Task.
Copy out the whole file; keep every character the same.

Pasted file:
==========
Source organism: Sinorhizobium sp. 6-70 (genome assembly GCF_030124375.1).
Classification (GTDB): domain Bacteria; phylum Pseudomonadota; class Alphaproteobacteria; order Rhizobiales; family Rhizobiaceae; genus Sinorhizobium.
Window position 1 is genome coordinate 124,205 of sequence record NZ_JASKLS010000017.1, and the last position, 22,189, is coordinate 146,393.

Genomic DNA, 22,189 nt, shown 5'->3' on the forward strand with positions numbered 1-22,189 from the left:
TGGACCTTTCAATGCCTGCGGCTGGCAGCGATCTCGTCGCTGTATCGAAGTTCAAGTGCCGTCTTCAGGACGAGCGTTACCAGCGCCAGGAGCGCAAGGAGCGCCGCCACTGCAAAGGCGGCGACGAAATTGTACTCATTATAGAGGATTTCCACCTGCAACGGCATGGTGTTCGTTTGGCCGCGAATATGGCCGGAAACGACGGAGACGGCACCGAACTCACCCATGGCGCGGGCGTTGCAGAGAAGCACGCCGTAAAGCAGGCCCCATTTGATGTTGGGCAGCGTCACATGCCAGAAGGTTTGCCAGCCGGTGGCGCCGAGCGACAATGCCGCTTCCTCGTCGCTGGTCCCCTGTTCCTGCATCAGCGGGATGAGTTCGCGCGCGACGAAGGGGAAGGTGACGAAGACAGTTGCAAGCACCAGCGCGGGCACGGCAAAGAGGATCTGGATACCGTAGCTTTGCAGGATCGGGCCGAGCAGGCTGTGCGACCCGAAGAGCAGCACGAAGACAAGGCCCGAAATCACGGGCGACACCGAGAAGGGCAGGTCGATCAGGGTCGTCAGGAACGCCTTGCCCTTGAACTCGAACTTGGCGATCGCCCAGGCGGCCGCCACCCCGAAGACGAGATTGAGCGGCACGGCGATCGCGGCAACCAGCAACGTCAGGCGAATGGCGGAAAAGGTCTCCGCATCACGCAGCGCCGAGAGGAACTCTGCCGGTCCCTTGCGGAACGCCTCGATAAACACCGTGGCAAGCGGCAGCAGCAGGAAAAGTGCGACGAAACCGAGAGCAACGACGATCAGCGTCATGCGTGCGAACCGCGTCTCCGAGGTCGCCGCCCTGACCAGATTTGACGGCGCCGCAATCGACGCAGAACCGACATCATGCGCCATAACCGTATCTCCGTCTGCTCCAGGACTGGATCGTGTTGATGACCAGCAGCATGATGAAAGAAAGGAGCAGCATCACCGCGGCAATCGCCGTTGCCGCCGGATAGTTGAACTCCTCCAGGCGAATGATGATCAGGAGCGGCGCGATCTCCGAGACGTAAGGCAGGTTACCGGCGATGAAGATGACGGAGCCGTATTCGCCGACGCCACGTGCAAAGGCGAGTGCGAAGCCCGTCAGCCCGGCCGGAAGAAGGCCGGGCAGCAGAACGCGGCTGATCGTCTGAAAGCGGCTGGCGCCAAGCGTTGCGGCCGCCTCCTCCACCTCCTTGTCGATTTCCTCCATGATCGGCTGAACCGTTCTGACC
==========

Source organism: Sinorhizobium sp. 6-70 (genome assembly GCF_030124375.1).
Classification (GTDB): domain Bacteria; phylum Pseudomonadota; class Alphaproteobacteria; order Rhizobiales; family Rhizobiaceae; genus Sinorhizobium.
Window position 1 is genome coordinate 124,205 of sequence record NZ_JASKLS010000017.1, and the last position, 22,189, is coordinate 146,393.

Genomic DNA, 22,189 nt, shown 5'->3' on the forward strand with positions numbered 1-22,189 from the left:
TGGACCTTTCAATGCCTGCGGCTGGCAGCGATCTCGTCGCTGTATCGAAGTTCAAGTGCCGTCTTCAGGACGAGCGTTACCAGCGCCAGGAGCGCAAGGAGCGCCGCCACTGCAAAGGCGGCGACGAAATTGTACTCATTATAGAGGATTTCCACCTGCAACGGCATGGTGTTCGTTTGGCCGCGAATATGGCCGGAAACGACGGAGACGGCACCGAACTCACCCATGGCGCGGGCGTTGCAGAGAAGCACGCCGTAAAGCAGGCCCCATTTGATGTTGGGCAGCGTCACATGCCAGAAGGTTTGCCAGCCGGTGGCGCCGAGCGACAATGCCGCTTCCTCGTCGCTGGTCCCCTGTTCCTGCATCAGCGGGATGAGTTCGCGCGCGACGAAGGGGAAGGTGACGAAGACAGTTGCAAGCACCAGCGCGGGCACGGCAAAGAGGATCTGGATACCGTAGCTTTGCAGGATCGGGCCGAGCAGGCTGTGCGACCCGAAGAGCAGCACGAAGACAAGGCCCGAAATCACGGGCGACACCGAGAAGGGCAGGTCGATCAGGGTCGTCAGGAACGCCTTGCCCTTGAACTCGAACTTGGCGATCGCCCAGGCGGCCGCCACCCCGAAGACGAGATTGAGCGGCACGGCGATCGCGGCAACCAGCAACGTCAGGCGAATGGCGGAAAAGGTCTCCGCATCACGCAGCGCCGAGAGGAACTCTGCCGGTCCCTTGCGGAACGCCTCGATAAACACCGTGGCAAGCGGCAGCAGCAGGAAAAGTGCGACGAAACCGAGAGCAACGACGATCAGCGTCATGCGTGCGAACCGCGTCTCCGAGGTCGCCGCCCTGACCAGATTTGACGGCGCCGCAATCGACGCAGAACCGACATCATGCGCCATAACCGTATCTCCGTCTGCTCCAGGACTGGATCGTGTTGATGACCAGCAGCATGATGAAAGAAAGGAGCAGCATCACCGCGGCAATCGCCGTTGCCGCCGGATAGTTGAACTCCTCCAGGCGAATGATGATCAGGAGCGGCGCGATCTCCGAGACGTAAGGCAGGTTACCGGCGATGAAGATGACGGAGCCGTATTCGCCGACGCCACGTGCAAAGGCGAGTGCGAAGCCCGTCAGCCCGGCCGGAAGAAGGCCGGGCAGCAGAACGCGGCTGATCGTCTGAAAGCGGCTGGCGCCAAGCGTTGCGGCCGCCTCCTCCACCTCCTTGTCGATTTCCTCCATGATCGGCTGAACCGTTCTGACC